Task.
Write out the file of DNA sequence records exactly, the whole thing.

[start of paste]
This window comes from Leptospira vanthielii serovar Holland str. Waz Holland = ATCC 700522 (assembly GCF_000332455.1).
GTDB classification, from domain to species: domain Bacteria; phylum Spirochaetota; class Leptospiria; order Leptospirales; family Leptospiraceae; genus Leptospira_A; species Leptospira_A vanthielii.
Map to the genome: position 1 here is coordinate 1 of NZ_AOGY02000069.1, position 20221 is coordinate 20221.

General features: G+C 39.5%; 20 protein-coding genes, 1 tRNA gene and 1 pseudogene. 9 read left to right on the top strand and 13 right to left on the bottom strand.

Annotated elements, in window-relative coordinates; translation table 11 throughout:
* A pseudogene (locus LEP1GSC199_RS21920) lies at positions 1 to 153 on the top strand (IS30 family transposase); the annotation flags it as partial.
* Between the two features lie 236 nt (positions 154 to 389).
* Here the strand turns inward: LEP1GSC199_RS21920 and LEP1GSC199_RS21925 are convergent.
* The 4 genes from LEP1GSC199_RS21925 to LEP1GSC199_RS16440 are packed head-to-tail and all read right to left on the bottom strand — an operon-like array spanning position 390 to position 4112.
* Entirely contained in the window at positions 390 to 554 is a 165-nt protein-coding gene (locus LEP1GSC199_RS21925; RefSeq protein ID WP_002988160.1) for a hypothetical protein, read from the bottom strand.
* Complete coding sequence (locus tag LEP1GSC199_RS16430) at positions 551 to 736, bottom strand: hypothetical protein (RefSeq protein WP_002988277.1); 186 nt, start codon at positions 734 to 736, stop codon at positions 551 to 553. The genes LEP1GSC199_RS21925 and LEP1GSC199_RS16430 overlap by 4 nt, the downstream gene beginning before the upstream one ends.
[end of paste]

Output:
This window comes from Leptospira vanthielii serovar Holland str. Waz Holland = ATCC 700522 (assembly GCF_000332455.1).
GTDB classification, from domain to species: domain Bacteria; phylum Spirochaetota; class Leptospiria; order Leptospirales; family Leptospiraceae; genus Leptospira_A; species Leptospira_A vanthielii.
Map to the genome: position 1 here is coordinate 1 of NZ_AOGY02000069.1, position 20221 is coordinate 20221.

General features: G+C 39.5%; 20 protein-coding genes, 1 tRNA gene and 1 pseudogene. 9 read left to right on the top strand and 13 right to left on the bottom strand.

Annotated elements, in window-relative coordinates; translation table 11 throughout:
* A pseudogene (locus LEP1GSC199_RS21920) lies at positions 1 to 153 on the top strand (IS30 family transposase); the annotation flags it as partial.
* Between the two features lie 236 nt (positions 154 to 389).
* Here the strand turns inward: LEP1GSC199_RS21920 and LEP1GSC199_RS21925 are convergent.
* The 4 genes from LEP1GSC199_RS21925 to LEP1GSC199_RS16440 are packed head-to-tail and all read right to left on the bottom strand — an operon-like array spanning position 390 to position 4112.
* Entirely contained in the window at positions 390 to 554 is a 165-nt protein-coding gene (locus LEP1GSC199_RS21925; RefSeq protein ID WP_002988160.1) for a hypothetical protein, read from the bottom strand.
* Complete coding sequence (locus tag LEP1GSC199_RS16430) at positions 551 to 736, bottom strand: hypothetical protein (RefSeq protein WP_002988277.1); 186 nt, start codon at positions 734 to 736, stop codon at positions 551 to 553. The genes LEP1GSC199_RS21925 and LEP1GSC199_RS16430 overlap by 4 nt, the downstream gene beginning before the upstream one ends.